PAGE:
There does remain a resistance to forming a brittle dualism. At some point, we intuit that there may well be a unitary reality within and beyond the perceived dualism. Into this resistance steps the human cultural phenomena we call religions. It appears that as far back into human experience as we have evidence, we humans have wanted to know and participate in the non-dualism, the unity that we suspect eludes us. So we have discovered, fashioned and devised forms, functions and behaviors that allow us to attain a unitive consciousness. Within each of those cultural expressions, there have probably been those who perceived the longing, the drive for unitive consciousness to be just what it is and to want to introduce others to its liberating reality. There were also probably countless others who could never get beyond their dualism and lived out their lives in the fractured reality of subject/object. Adherents of scientism and religious fundamentalism are all among the latter. Among the few who found ways to introduce others to the reality of unitive consciousness were those we know as founders of the great religions: Hinduism, Buddhism, Judaism, Christianity, Islam, Baha’i.
It is in this paradigm that I understand Jesus. For me, he was not a god or God or Son of God in any literal sense. In fact, for me there is no god/God, no Being, above, beyond; there is no creator of reality. That to me is an absurd notion that cannot be entertained at the same time one understands contemporary physics and cosmology. For me, Jesus was an enormously insightful teacher of and participant in the reality of unitive consciousness. When he invites listeners to participate in the Kingdom of Heaven, which he says in “within/among” us or “at hand,” he is not talking about some future state of being but about recognizing/realizing another reality in the now. His invitation is not that of a priest or prophet but of a sage or wisdom teacher. His invitation is to enter a non-dual reality where equality is the status of all and mutual care is the behavior appropriate in all circumstances. One can follow him in participation in his Way (of seeing and walking) only by praxis, not by creedal affirmation or belief. This praxis consists of seeing in him an archetype/symbol of the Way, living in accord with his teachings, and finding support among others similarly committed to his Way.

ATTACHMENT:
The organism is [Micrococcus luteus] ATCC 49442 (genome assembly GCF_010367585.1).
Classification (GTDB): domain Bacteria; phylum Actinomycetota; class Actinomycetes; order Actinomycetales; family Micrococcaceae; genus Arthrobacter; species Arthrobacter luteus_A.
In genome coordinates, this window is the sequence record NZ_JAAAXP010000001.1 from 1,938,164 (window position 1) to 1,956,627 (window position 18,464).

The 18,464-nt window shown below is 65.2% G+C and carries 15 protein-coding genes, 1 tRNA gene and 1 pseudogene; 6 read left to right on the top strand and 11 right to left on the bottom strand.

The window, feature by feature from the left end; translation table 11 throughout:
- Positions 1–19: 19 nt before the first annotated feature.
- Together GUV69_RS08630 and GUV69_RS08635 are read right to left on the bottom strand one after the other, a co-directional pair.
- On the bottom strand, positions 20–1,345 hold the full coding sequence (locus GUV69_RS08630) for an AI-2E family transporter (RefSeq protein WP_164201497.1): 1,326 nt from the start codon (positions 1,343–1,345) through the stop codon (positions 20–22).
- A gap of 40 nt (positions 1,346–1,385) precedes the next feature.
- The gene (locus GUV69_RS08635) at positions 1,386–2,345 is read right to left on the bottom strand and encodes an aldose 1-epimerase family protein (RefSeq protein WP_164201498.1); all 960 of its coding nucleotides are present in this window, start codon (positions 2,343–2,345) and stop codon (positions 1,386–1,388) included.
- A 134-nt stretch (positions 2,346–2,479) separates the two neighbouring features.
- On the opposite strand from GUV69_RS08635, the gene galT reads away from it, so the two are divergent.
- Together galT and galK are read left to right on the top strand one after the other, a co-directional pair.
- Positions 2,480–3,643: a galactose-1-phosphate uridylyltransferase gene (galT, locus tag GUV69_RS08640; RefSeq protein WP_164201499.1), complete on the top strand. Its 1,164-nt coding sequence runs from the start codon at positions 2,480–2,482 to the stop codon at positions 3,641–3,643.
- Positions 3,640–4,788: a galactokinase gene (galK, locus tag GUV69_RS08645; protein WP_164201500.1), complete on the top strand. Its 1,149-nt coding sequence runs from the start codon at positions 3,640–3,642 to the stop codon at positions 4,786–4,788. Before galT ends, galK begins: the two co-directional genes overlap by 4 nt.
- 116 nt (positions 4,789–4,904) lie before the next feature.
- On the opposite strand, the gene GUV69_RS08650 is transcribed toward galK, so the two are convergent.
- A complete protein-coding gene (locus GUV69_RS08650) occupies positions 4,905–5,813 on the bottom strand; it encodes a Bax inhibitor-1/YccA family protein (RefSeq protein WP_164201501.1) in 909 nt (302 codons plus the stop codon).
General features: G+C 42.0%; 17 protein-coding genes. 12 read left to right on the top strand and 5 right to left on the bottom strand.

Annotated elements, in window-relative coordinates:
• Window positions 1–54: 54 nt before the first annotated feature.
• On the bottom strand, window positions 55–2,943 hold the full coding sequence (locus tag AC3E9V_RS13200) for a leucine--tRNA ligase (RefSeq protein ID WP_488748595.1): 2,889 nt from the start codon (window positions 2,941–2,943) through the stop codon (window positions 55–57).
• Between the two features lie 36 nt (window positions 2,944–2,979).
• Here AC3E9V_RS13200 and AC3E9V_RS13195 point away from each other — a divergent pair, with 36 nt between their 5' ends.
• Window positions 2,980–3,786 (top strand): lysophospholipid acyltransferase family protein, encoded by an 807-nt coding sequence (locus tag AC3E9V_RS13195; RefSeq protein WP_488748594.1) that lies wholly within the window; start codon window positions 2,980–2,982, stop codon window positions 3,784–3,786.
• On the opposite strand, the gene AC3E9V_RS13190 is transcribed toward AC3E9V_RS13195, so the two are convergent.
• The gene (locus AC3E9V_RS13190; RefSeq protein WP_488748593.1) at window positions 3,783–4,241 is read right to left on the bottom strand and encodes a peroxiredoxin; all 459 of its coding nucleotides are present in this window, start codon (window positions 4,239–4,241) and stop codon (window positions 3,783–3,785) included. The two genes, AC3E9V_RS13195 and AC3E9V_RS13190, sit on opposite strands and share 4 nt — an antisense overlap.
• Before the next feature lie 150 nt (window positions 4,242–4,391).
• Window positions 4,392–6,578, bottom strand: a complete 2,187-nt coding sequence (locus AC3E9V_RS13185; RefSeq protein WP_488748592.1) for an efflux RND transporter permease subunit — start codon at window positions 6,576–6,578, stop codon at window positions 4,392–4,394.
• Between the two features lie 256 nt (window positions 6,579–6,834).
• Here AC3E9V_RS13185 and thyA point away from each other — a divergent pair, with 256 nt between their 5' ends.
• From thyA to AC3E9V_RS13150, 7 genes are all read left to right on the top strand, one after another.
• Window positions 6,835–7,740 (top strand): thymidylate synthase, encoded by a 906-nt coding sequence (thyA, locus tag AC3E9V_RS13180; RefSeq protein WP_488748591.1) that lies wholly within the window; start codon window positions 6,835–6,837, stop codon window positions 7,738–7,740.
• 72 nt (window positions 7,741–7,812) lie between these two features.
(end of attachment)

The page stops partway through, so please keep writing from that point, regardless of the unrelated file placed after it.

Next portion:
If this seems remarkably similar to the Buddha, the Dharma and the Sangha, it is probably because they are analogous understandings from different times and cultures. In this regard, though they come from very dissimilar times and cultures, they are quite similar.
If one must identify a religious preference, Buddhism seems to me to be the best choice. Although it has taken on supernatural dimensions from the cultures in which it developed and spread, in its most basic insights, Buddhism requires no supernatural underpinnings. It is a non-theistic philosophy, an understanding of human life that is not necessarily dualistic, which has as its ‘goal’ or purpose, the awareness of unitive consciousness. Christianity, on the other hand, is inseparable from its theistic mythology. Though one may participate in the Christian community and deconstruct it as one participates, that requires a great deal of effort to be constantly interpreting the myth as one participates in the ritual.
2 responses to “A non-theistic belief”
Heehee. Great minds think alike! Although you say it much better than I.
Great post I was asked by my Muslim husband “if you had a religion which would you chose?” My answer….Buddist. He could not really understand my choice until he had to spend some years in Thailand where he found the warmth and acceptance of Thais on a comunal scale comforting and secure. He now has the greatest respect for them.